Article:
In a letter Atlanta residents, Atlanta Public Schools Superintendent Erroll Davis has pledged to move beyond the cheating scandal that rocked the state and “stunned” U.S. Secretary of Education Arne Duncan.
The letter, sent July 5, comes one year after 178 employees were accused of participating in various testing improprieties related to the administration of the spring 2009 Criterion-Referenced Competency Test.
According to the findings of a two-year investigation, systematic cheating occurred in at least 44 of the 56 examined Atlanta public schools. More than 80 educators confessed to various forms of cheating, including erasing wrong answers on students’ multiple choice exams and replacing them with the correct ones.
In his letter, Davis writes that to date, 10 of the accused educators have been terminated through the tribunal process, while 127 named in the report have either resigned or retired, according to Buckhead Patch.
One employee was exonerated by a tribunal, and 12 have been reinstated due to insufficient evidence to bring administrative cases against them. About 30 employees remain on administrative leave, though they will be subjected to tribunal hearings through August, according to Davis.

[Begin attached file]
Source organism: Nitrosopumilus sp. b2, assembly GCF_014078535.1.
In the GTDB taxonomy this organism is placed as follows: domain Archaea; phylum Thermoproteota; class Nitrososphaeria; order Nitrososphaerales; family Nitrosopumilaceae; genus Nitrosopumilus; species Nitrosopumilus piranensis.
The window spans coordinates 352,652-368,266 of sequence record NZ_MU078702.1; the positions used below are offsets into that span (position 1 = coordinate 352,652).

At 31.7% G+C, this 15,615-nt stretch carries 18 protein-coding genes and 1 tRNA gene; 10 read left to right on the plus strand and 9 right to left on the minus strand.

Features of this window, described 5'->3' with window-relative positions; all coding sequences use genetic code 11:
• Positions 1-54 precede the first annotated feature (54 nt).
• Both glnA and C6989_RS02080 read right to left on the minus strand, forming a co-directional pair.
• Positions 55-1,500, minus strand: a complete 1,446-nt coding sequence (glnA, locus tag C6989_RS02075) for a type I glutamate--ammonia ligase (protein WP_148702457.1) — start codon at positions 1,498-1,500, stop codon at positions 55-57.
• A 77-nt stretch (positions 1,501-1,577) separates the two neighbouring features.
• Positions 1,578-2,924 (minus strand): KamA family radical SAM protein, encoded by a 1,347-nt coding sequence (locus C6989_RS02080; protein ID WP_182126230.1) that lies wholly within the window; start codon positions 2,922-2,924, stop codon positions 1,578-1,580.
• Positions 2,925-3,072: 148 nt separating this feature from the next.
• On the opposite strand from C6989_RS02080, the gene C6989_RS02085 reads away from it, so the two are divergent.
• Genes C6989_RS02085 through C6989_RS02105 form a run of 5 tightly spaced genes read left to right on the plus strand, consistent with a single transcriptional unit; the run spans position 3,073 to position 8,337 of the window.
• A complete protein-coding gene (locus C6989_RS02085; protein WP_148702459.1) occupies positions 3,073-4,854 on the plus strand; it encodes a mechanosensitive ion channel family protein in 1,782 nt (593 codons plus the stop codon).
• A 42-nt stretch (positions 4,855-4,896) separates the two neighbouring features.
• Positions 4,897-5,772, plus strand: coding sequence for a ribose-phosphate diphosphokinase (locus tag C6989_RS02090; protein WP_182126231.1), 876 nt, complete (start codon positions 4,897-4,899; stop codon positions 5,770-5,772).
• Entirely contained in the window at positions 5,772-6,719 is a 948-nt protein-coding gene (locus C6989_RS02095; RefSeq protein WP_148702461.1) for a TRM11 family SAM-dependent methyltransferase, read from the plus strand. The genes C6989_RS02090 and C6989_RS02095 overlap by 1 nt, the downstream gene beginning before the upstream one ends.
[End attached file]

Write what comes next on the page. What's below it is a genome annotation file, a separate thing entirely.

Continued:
“I am fairly confident that none of the educators named in the report will be on the payroll by the end of the calendar year, except for those reinstated because of a lack of evidence to bring administrative cases against them,” Davis writes in the letter.
The superintendent also pointed to improved testing security measures, such as locked safe rooms to store testing materials that require keys and electronic access cards for entry, security envelopes with tamper-proof safety strips to hold test forms and answer sheets and “strict chain of custody procedures for accessing and handling testing materials.”
Davis said that under his administration, ethics violations will always be much more severely punished than other performance issues, as he hopes to spark a culture change throughout the organization.